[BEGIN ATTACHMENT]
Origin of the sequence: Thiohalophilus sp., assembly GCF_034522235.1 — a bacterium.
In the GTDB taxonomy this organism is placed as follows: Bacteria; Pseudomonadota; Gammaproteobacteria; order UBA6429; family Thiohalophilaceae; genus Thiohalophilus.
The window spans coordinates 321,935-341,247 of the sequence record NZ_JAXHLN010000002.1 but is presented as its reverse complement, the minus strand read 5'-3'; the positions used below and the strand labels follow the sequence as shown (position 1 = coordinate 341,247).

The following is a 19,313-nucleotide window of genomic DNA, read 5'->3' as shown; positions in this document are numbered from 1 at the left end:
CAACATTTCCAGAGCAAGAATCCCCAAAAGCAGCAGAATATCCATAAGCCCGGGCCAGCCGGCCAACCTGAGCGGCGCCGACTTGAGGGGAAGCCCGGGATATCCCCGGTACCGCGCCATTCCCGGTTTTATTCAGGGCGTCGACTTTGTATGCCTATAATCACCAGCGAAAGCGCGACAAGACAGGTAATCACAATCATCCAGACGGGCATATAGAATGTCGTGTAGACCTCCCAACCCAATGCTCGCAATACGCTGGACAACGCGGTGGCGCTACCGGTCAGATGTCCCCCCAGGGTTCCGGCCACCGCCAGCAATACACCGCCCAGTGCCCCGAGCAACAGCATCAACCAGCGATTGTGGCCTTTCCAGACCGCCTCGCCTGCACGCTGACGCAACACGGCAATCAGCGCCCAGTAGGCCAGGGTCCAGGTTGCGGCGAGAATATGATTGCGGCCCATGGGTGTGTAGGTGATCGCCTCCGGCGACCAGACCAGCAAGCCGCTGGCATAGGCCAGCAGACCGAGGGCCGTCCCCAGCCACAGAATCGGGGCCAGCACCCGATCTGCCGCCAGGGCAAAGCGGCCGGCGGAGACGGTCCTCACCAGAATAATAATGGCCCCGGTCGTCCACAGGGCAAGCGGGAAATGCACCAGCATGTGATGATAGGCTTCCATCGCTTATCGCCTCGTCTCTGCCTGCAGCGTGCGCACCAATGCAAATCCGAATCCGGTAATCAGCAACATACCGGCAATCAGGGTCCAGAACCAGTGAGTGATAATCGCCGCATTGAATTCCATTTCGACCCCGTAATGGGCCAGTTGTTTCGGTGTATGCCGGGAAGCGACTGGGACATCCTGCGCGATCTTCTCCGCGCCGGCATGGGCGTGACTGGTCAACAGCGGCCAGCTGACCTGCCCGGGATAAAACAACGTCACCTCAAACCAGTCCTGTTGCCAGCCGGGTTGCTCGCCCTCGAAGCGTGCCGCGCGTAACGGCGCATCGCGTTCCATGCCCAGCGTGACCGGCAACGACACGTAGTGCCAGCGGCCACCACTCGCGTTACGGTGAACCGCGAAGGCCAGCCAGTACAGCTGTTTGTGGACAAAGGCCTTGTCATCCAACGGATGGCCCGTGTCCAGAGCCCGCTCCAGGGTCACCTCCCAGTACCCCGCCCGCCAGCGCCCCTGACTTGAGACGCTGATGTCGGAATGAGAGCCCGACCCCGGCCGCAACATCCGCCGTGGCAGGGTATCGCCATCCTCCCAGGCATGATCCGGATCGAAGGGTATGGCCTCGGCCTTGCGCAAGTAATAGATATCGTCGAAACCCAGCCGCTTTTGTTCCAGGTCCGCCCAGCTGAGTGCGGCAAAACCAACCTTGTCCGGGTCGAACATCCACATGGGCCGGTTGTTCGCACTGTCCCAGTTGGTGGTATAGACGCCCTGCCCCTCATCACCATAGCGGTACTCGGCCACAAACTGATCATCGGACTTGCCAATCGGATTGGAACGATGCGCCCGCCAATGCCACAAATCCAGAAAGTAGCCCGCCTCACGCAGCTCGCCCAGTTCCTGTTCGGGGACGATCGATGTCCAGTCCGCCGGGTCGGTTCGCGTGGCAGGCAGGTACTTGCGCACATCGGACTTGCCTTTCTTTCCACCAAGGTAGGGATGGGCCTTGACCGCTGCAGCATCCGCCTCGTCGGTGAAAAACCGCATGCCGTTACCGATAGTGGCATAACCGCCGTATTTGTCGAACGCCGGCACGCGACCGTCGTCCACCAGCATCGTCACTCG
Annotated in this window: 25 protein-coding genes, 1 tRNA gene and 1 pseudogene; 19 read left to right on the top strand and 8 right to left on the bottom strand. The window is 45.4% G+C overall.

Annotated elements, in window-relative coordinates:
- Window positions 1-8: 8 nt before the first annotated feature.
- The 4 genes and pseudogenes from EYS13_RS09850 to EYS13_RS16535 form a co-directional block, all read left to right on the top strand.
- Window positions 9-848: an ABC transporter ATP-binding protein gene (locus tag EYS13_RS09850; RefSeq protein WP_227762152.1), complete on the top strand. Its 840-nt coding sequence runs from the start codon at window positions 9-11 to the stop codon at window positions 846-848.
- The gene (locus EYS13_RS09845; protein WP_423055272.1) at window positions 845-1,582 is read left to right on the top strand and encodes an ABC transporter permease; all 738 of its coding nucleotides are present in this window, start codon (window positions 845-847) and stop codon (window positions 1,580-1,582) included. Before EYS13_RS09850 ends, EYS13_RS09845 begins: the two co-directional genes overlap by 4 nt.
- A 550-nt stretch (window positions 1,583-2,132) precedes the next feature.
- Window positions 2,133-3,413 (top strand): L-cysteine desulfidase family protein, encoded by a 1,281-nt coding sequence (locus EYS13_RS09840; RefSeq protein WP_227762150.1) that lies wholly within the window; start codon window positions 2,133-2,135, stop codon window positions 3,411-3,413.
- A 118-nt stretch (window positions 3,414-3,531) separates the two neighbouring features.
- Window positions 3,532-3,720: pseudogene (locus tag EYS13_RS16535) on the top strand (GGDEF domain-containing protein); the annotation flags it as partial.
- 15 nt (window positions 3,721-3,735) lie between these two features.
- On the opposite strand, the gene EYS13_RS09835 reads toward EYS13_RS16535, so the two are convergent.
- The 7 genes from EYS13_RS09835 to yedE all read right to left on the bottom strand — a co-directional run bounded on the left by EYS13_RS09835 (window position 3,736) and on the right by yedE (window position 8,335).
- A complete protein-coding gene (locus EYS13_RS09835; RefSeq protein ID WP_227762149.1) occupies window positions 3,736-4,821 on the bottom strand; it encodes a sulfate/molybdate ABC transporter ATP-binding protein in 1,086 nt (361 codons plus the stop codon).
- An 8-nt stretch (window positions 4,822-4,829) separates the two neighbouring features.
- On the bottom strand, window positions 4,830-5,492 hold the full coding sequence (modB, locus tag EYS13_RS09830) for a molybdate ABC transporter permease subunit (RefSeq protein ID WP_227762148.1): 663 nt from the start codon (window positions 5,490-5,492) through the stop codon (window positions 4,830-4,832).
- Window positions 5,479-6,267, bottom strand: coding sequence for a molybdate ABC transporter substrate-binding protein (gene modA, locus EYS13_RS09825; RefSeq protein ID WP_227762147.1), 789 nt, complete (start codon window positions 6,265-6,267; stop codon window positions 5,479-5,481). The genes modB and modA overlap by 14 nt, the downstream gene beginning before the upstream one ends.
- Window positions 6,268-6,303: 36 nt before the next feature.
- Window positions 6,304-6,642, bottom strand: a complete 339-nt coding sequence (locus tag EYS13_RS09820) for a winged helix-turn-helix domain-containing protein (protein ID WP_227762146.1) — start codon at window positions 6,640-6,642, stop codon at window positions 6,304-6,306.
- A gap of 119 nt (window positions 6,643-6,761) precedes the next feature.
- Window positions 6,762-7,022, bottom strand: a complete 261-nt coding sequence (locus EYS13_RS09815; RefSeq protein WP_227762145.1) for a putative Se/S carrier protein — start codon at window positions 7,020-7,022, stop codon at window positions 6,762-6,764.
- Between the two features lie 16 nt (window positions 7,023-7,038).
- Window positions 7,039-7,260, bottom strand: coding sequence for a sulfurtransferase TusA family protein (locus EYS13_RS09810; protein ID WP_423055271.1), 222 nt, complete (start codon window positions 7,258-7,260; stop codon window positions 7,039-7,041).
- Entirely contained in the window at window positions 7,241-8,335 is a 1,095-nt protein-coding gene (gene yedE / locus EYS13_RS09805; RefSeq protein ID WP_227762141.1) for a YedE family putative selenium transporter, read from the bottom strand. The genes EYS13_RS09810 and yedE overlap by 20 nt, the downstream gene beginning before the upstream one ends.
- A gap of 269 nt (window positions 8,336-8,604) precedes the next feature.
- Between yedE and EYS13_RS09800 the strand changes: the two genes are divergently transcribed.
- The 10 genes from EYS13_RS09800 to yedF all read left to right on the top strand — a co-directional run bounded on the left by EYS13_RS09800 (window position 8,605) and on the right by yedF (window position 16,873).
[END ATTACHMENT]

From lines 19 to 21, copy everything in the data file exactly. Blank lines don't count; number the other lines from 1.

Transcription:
- A complete protein-coding gene (locus EYS13_RS09835; RefSeq protein ID WP_227762149.1) occupies window positions 3,736-4,821 on the bottom strand; it encodes a sulfate/molybdate ABC transporter ATP-binding protein in 1,086 nt (361 codons plus the stop codon).
- An 8-nt stretch (window positions 4,822-4,829) separates the two neighbouring features.
- On the bottom strand, window positions 4,830-5,492 hold the full coding sequence (modB, locus tag EYS13_RS09830) for a molybdate ABC transporter permease subunit (RefSeq protein ID WP_227762148.1): 663 nt from the start codon (window positions 5,490-5,492) through the stop codon (window positions 4,830-4,832).